The contingent of 1967 class graduates showing up for the campus visit was relatively small. However, they all seemed to thoroughly enjoy it.

As for me, the following have impressed me or especially have drawn my attention.

  • The appearance or erection of newer wings, including the Ricci Building, the Law Ting Bong Building

It is rather amazing that the old building and the newer wings manage to blend nicely into one.

  • The spaciousness of the school campus and the soothing feeling of a “school on the park”

I believe that WYK still has the largest school ground among all schools in Hong Kong and, most probably, has more grass lands/patches and trees than other schools.  The physical exercise facilities (two football fields, tennis courts, basketball courts, swimming pool, 4 ping pong tables) must still be the envy of other schools.

  • The design and construction of the original building in the 1950s were way ahead of tis time

Even from to-day’s perspective, some features are still better than average or still adequate, for example, the staircases from one floor to another are so wide; sky-light type of large panes of glass windows beside the staircases; a large, detached school hall; a sloping “auditorium-like” floor in the school hall; “luxurious box-like” balconies overlooking the grass football field; a large parking lot in the centre.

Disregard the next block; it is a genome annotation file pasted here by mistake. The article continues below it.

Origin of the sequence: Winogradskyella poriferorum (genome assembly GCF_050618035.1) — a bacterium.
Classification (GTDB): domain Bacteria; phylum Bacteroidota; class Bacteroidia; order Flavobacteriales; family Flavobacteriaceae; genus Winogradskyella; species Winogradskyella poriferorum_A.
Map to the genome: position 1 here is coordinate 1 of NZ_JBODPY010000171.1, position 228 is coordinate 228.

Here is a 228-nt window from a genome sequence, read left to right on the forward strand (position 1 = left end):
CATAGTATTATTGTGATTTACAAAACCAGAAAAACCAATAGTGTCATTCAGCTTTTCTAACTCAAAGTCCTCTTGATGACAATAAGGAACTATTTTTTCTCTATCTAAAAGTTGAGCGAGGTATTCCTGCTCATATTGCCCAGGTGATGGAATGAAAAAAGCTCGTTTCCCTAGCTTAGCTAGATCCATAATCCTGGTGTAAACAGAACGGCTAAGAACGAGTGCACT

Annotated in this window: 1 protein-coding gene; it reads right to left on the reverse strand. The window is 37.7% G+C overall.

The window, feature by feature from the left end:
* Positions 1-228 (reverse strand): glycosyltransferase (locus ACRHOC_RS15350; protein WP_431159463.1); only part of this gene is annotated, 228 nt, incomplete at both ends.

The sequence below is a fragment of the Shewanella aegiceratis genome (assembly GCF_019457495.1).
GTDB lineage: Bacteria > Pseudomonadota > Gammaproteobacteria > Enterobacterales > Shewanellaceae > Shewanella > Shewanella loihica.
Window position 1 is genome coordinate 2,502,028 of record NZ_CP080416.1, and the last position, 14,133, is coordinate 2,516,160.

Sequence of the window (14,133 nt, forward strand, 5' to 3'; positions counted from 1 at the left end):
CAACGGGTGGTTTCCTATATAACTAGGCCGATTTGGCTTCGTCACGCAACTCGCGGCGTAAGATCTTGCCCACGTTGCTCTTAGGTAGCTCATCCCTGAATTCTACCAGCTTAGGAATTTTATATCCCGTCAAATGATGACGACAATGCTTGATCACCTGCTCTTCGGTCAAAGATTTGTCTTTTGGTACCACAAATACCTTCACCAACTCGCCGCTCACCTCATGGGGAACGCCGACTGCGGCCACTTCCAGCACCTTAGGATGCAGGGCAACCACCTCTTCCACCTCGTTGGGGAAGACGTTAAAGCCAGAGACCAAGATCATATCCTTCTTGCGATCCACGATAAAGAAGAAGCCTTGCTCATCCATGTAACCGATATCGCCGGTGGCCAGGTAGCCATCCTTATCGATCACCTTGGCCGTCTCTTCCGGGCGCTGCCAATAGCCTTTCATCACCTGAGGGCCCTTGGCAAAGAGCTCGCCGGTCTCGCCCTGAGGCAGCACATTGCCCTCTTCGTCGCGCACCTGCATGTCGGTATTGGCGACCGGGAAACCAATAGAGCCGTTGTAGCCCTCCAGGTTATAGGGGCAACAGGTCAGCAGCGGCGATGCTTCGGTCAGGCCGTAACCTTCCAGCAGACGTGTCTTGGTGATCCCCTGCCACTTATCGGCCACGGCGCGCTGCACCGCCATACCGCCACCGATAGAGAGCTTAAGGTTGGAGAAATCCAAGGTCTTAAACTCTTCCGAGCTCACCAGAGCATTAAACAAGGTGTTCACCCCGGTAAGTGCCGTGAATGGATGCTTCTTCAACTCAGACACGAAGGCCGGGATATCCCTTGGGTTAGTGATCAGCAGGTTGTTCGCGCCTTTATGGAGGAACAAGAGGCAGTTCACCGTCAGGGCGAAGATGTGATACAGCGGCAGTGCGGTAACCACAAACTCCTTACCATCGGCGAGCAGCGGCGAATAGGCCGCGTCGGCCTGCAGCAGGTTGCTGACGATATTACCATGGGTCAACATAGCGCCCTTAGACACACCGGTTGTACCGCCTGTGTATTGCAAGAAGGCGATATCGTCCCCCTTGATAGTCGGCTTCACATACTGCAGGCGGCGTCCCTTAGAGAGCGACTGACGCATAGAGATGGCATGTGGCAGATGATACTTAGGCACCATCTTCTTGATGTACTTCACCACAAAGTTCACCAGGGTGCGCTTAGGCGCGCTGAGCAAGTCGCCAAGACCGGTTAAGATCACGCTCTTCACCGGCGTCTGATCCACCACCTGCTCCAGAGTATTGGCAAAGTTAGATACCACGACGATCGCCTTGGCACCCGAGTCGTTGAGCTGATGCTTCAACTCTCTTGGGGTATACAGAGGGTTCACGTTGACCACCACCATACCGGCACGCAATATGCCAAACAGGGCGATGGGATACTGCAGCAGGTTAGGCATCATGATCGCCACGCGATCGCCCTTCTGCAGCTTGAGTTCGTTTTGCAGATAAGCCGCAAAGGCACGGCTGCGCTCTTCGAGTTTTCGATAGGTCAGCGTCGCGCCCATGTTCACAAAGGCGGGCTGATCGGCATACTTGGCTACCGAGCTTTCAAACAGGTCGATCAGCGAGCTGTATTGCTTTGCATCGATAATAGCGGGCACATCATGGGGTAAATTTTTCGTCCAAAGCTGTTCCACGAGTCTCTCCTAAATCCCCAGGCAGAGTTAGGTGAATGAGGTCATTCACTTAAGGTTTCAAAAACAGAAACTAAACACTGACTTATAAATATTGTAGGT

• The current WYK students are much blessed or much more fortunate than our generation

The classrooms are now air-conditioned.  Teaching and learning are greatly enhanced by modern I.T. gadgets and audiovisual aids.  The classes are much smaller.  I learnt that for English, Chinese and Mathematics, some learning groups during class time are as small as 12 students.  There are about 70 teachers teaching only around 1000 students. The current students have opportunities to go abroad as part of extra-curricular activities.

  • The caretaking staff of the school are now predominantly female (instead of exclusively male caretakers of our time)

This reflects the change of time and values.

  • The side staircase from Waterloo Road up to the school is a good test of physical fitness or a rather objective indicator of age

Even though I still manage to go up and down this steep staircase, now I have to do it slowly and with extra care/caution.  I guess that it is not surprising since now I qualify to possess the senior Octopus. I remember that when I was a student, I went up and down the same staircase carefree, with ease and much faster.